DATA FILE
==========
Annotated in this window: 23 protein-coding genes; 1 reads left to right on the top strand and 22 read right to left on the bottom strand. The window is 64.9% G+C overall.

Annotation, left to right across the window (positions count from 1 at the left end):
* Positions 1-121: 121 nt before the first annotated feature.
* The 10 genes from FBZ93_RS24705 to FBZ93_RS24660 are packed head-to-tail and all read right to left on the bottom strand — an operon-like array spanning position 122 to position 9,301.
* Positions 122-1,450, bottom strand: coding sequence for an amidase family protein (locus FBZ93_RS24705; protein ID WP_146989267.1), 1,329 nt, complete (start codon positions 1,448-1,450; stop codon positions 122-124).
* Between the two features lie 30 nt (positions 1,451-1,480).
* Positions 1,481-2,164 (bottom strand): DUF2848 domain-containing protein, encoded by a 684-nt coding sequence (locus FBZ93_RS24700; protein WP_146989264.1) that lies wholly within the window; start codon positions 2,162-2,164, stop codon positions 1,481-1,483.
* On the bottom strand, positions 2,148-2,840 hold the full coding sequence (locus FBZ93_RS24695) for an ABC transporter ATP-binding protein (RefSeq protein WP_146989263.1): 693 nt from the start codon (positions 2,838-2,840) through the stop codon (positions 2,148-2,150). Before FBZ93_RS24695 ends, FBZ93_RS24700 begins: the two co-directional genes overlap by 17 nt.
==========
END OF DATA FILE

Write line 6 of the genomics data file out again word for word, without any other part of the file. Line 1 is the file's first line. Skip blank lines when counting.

* Between the two features lie 30 nt (positions 1,451-1,480).